The Ambition to Inspire All

The Redwood String Ensemble is being honored as a Champion of Change for their work ensuring safety, dignity, and equality for the lesbian, gay, bisexual, and transgender (LGBT) community, as demonstrated by the organization's inspiring video entry in the LGBT Pride Month Video Challenge.


Music is an audience member whistling "Maria," years after a performance of Leonard Bernstein's West Side Story; it is the heavy and solemn silence after the last chord of Samuel Barber's "Adagio for Strings"; it is the united "Call to Arms" of Aaron Copland's Fanfare for the Common Man. Insofar as music as an expression of human emotion, it has the unique power to surpass the limits as race, creed, gender, and sexuality. Bernstein, Barber, and Copland are nationally acclaimed for their roles in shaping the "American" sound, and their artistic legacy is still a rich source of inspiration for American compositions of today, from symphonic works to musicals and movie scores. It is an incredible testament to the transcendent power of music that Bernstein, Barber, and Copland's accomplishments were never overshadowed by public speculation regarding their sexual orientation. This transcendent potential of music - the implied belief in music's ability to inspire an audience to unite and overlook differences - serves as the foundation for the ideals of the Redwood String Ensemble.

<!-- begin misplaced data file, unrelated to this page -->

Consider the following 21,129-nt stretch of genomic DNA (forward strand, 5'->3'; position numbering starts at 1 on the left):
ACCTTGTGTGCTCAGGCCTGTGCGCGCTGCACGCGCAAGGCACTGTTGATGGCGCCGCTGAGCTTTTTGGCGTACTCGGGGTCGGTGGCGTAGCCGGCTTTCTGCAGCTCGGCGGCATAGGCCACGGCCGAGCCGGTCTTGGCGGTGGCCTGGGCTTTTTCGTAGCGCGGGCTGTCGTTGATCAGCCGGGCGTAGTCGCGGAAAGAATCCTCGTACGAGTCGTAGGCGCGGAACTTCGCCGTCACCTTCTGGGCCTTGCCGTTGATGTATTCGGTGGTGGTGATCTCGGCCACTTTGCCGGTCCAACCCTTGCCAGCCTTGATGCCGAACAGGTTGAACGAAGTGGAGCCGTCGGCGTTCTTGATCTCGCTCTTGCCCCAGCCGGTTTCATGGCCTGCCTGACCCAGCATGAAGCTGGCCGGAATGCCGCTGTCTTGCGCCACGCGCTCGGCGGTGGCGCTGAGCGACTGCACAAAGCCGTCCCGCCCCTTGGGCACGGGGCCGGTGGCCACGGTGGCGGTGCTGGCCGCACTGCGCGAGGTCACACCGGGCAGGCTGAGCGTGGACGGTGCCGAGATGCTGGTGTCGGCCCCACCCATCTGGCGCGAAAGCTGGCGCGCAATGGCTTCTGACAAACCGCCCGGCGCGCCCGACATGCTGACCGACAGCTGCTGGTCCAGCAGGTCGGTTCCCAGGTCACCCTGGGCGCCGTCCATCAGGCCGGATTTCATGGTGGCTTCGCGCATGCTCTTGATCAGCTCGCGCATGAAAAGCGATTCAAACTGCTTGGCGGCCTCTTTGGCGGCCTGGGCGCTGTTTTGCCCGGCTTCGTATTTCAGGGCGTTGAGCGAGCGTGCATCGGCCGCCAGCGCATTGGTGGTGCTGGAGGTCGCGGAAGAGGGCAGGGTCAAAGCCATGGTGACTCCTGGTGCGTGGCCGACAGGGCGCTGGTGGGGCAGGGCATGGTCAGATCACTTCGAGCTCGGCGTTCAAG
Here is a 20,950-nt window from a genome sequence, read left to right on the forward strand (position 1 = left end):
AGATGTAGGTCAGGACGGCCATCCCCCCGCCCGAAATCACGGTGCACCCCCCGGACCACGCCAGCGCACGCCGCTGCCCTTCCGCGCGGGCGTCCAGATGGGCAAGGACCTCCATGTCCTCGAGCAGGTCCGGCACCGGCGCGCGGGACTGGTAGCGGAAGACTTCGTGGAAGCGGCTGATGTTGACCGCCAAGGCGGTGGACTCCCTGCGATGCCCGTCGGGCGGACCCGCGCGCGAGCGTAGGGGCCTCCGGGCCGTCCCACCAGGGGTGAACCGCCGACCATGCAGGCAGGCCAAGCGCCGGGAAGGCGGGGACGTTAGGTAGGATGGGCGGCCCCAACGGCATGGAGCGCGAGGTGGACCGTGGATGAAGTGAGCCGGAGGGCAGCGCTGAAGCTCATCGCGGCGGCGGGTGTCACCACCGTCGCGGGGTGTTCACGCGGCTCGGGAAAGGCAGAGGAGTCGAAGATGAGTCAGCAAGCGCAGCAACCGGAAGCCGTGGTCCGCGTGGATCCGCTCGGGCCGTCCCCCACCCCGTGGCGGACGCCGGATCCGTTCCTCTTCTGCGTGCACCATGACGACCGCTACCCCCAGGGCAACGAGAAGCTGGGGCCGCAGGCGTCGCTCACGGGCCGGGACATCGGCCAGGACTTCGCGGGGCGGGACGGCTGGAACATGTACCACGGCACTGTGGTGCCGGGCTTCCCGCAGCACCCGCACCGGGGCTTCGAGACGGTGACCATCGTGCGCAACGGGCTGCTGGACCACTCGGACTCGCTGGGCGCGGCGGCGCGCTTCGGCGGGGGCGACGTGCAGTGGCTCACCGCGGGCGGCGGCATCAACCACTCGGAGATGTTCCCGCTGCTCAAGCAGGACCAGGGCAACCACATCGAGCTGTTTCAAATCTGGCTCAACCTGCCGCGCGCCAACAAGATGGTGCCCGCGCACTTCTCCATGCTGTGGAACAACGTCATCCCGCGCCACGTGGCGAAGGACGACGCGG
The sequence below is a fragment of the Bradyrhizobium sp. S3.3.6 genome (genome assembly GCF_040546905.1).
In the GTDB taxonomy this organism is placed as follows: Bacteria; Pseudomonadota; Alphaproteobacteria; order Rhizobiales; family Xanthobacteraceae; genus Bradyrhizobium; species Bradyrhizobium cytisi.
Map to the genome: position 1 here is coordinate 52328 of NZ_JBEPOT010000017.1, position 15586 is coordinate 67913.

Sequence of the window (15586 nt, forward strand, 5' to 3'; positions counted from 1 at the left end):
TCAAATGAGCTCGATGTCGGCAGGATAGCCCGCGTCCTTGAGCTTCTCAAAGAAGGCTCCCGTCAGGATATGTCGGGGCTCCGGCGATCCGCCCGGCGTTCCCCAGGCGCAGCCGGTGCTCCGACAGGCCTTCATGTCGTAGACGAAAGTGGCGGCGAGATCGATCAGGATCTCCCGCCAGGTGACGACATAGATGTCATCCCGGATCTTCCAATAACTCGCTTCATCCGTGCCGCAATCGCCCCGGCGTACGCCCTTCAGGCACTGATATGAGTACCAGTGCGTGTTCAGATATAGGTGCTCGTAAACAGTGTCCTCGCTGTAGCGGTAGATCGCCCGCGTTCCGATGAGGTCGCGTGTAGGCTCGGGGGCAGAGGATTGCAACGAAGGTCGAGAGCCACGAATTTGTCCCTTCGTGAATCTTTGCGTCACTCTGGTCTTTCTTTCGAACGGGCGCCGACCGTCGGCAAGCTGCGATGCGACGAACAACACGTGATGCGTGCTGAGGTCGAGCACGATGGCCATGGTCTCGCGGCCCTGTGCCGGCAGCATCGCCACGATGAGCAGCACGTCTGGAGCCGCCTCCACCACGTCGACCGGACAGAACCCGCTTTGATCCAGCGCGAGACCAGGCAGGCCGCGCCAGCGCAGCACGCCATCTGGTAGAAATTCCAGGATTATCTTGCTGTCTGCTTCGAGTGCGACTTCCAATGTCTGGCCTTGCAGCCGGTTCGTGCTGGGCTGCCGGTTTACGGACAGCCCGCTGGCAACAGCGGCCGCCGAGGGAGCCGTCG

In our three years spent performing together, our quartet has learned that both street-corner onlookers and crowds in prestigious concert halls want the same thing from our performances. They crave the sense of connection, the inherently communal experience, of hearing real people breathe life into centuries-old compositions: the venerated composers, modern-day musicians and generations of music-lovers, all united in the expression of raw human emotion through art. Onstage we identify as a quartet, as best friends, as queers, as lesbians, as allies, as snow boarders, as gardeners, and so on…all the myriad facets of human identity. We judge the quality of our performances not on the flawlessness of our work, but rather on our ability to momentarily dissipate the barriers that exist between humanity. Even those who may not agree with our openness as LGBT Americans still have the capacity to connect with our music in and of itself. Music's potential to surmount individual differences is reason enough for our ensemble to continue to enact social compassion and our proud belief in equality to our audiences, onstage and off.

We are honored and humbled to be recognized as "Champions of Change," especially given the talent and dedication of our many exemplary colleagues. Our ensemble approaches the ongoing struggle for equality through the lens of music, and we use the interconnectivity of art to explore the intimacy of the human condition itself. We believe that - to quote the LGBT ally and singer Annie Lennox - "being a human being is what truly counts." We rehearse and perform with the ambition to inspire all; we hope that our proud identities catalyze change for our communities, and we aspire for our pride to encourage the nation to relinquish fear and bigotry in favor of working and living honestly, passionately, and with the whole of their identities. The Redwood String Ensemble's story lies in the stage, and - like Bernstein, Barber, and Copland - the beauty of our art lies in the truth of our identity. We are lesbians, queers, and gay allies… but when we perform, we are simply musicians.

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